Daren’s analysis is dead-on, so I’m not going to repeat it here, but there’s one detail in it that bears a closer look, and that’s Moody’s call for 

a permanent solution to the existing operating budget pressures.

And that’s where this perennial bit of municipal theatre really challenges the audience; it’s in establishing and assessing the context. (Yeah, there he goes again.) Because you really can’t have a worthwhile and comprehensive discussion about “existing operating budget pressures” without addressing Toronto’s continuing structural deficit. And that goes beyond Team Ford, David Miller, and/or Mayor Mel.

Such a discussion must necessarily involve the role of senior levels of government, and the dysfunctional mess that governments of various political stripes have made of municipal finance — indeed, of the entire municipal-governance file. I like to start with the Harris government’s ill-advised municipal amalgamation in the 1990s, coupled with the uploading, downloading, sideswiping shemozzle precipitated with the Common Sense Revolution. But if you want to suggest that the fecklessness of the McGuinty approach hasn’t made things better since then, well …

You may very well think that, Mattie. I couldn’t possibly comment.

So, in order to make Moody’s really happy, we need to examine and correct the mistakes of previous provincial governments. And while we’re at it, we might want to revisit that whole constitutional municipalities-as-creatures-of-provincial-legislatures thing. 

Anyone want to give odds on how likely we are to see that?

Yeah, that’s what I thought.

Related posts:

Fiscal discipline, @cityslikr and Toronto’s endless budget follies | #TOpoli #onpolil

Can-of-worms

My pal @cityslikr has a thoughtful post over at his place, riffing on the whole Moody’s municipal credit rating thing. If you’ve been reading his stuff regularly, as you should, and keeping abreast of the #TOpoli big picture, then you know: contrary to the edge-of-the-abyss picture regularly presented by certain political camps and their tabloid-media enablers, city finances are not one bad cheque away from fiscal Armageddon.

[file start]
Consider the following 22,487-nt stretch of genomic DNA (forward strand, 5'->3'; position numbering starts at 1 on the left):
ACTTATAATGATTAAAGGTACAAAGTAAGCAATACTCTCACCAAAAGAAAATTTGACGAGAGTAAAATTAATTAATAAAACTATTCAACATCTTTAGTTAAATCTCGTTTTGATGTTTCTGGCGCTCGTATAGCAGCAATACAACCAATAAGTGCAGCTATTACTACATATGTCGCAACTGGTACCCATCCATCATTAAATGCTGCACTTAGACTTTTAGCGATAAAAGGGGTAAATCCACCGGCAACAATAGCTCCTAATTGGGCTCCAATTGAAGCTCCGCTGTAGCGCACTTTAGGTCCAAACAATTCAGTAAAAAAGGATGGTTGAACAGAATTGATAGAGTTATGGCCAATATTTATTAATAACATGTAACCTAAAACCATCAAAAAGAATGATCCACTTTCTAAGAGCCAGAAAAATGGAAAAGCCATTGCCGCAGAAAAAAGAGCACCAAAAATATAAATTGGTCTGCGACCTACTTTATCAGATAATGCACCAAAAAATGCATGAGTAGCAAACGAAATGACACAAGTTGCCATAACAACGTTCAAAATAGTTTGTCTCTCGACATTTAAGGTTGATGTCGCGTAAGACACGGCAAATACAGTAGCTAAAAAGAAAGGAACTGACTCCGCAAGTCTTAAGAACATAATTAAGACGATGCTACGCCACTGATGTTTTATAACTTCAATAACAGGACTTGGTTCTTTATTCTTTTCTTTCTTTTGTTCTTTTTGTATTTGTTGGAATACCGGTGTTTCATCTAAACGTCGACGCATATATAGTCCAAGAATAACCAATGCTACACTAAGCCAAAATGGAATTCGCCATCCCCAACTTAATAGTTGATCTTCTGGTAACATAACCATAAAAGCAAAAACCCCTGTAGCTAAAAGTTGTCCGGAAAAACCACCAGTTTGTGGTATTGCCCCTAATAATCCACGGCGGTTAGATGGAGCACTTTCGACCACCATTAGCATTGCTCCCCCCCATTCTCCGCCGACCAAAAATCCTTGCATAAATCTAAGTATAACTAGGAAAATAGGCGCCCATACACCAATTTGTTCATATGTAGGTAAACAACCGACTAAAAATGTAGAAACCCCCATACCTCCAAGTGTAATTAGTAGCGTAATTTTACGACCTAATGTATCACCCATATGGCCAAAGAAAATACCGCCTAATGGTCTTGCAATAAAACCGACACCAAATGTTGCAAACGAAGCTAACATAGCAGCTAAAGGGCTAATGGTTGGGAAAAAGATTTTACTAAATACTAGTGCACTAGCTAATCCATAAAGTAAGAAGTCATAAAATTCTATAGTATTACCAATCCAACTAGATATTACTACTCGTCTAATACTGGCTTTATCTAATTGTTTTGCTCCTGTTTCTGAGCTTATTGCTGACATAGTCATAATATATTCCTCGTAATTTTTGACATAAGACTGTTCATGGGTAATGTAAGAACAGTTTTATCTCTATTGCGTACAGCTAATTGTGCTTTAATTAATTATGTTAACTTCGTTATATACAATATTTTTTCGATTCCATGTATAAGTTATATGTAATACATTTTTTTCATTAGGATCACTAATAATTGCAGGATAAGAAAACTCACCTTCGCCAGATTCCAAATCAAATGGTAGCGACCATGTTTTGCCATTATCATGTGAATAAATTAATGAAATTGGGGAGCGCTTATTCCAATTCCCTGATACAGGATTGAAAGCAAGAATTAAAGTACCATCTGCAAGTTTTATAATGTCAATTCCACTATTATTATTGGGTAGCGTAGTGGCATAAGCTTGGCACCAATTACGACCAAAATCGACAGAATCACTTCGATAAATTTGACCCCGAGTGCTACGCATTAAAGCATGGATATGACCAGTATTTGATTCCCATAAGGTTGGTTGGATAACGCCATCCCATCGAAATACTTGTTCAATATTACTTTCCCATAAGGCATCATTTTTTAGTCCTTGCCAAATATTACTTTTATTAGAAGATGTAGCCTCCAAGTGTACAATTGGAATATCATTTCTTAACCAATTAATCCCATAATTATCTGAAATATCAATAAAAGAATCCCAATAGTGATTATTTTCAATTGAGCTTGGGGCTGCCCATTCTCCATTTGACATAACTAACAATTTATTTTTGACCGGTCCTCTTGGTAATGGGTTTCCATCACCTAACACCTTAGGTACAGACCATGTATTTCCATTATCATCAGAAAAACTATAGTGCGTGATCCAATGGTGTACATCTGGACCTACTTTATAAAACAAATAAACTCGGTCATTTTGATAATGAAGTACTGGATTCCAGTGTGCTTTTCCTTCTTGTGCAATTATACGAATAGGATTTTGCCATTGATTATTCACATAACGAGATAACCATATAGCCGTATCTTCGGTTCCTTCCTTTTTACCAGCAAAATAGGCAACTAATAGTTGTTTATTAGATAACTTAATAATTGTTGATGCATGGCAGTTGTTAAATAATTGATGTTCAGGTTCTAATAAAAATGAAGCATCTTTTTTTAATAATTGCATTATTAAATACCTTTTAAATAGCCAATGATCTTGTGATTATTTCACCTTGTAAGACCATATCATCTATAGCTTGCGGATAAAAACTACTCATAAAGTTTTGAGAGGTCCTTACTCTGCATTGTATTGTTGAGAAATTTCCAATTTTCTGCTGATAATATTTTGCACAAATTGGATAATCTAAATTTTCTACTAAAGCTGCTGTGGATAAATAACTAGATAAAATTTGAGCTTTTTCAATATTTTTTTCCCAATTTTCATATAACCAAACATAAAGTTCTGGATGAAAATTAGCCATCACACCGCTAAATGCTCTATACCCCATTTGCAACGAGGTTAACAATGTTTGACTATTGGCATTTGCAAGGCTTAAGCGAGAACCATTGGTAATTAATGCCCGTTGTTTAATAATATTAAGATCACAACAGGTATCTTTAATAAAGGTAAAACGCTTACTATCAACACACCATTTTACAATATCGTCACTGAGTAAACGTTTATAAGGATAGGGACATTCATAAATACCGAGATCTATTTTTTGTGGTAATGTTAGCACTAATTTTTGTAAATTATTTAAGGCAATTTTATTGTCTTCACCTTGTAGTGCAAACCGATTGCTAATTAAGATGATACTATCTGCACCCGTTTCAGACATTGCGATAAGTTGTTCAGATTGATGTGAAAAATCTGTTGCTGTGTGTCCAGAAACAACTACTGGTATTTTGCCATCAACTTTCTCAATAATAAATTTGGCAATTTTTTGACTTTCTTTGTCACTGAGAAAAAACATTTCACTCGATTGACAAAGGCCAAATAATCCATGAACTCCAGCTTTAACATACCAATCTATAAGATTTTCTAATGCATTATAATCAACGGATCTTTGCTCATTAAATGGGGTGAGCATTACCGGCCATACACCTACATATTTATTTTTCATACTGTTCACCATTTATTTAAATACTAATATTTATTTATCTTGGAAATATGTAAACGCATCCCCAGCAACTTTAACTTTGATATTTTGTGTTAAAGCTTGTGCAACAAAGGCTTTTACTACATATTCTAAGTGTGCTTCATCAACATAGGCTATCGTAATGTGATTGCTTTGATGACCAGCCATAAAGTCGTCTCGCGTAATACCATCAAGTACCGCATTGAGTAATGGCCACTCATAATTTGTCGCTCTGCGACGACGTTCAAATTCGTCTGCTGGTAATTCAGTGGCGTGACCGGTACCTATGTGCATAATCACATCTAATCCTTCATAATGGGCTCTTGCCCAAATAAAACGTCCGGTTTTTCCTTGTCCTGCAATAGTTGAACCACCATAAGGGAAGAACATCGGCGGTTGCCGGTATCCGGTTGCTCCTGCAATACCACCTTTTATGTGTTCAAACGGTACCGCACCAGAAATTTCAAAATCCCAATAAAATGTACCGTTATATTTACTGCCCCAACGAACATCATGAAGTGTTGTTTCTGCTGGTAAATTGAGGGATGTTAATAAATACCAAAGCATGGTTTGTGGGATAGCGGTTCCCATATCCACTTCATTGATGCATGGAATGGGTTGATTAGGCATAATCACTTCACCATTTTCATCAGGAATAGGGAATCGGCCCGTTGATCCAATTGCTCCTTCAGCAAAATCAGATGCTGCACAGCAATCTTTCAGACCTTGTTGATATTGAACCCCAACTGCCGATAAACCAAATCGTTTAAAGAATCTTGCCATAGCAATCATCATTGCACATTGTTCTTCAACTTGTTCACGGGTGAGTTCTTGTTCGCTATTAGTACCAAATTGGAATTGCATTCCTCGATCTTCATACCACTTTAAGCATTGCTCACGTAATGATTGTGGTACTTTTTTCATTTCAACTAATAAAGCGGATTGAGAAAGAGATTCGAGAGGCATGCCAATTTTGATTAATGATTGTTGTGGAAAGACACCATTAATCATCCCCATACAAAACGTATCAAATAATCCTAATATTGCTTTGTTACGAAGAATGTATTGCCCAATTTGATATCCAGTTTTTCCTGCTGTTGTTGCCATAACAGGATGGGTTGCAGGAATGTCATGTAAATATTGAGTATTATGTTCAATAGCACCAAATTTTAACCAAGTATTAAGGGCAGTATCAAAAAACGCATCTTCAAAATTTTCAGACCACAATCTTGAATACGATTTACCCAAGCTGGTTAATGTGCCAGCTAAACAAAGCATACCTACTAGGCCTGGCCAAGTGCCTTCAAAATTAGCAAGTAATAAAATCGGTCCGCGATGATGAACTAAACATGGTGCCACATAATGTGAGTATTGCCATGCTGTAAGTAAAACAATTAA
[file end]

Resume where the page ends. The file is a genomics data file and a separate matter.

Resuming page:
(I sometimes hesitate to talk about @cityslikr and his take on discipline. He’s got a tendency to stray occasionally, like that time he started talking about Karen Stintz and her safe words. But never mind all that just now.)

That we’ve been subjected to overwrought misleading language on the municipal finance file isn’t news, of course. The relentless pounding isn’t about informing us so much as it’s about softening us up and getting us braced for a nice tall glass of the Kut Kut Koolaid. If anything, the events of the past few months ought to have demonstrated that the whole thing is, like the Austerity Agenda (TM), a manufactured narrative. The lead spokesthingy, of course, is budget chief Mike “No cupcakes for you, widows and orphans” del Grande.

Daren’s analysis is dead-on, so I’m not going to repeat it here, but there’s one detail in it that bears a closer look, and that’s Moody’s call for 

a permanent solution to the existing operating budget pressures.

And that’s where this perennial bit of municipal theatre really challenges the audience; it’s in establishing and assessing the context. (Yeah, there he goes again.) Because you really can’t have a worthwhile and comprehensive discussion about “existing operating budget pressures” without addressing Toronto’s continuing structural deficit. And that goes beyond Team Ford, David Miller, and/or Mayor Mel.

Such a discussion must necessarily involve the role of senior levels of government, and the dysfunctional mess that governments of various political stripes have made of municipal finance — indeed, of the entire municipal-governance file. I like to start with the Harris government’s ill-advised municipal amalgamation in the 1990s, coupled with the uploading, downloading, sideswiping shemozzle precipitated with the Common Sense Revolution. But if you want to suggest that the fecklessness of the McGuinty approach hasn’t made things better since then, well …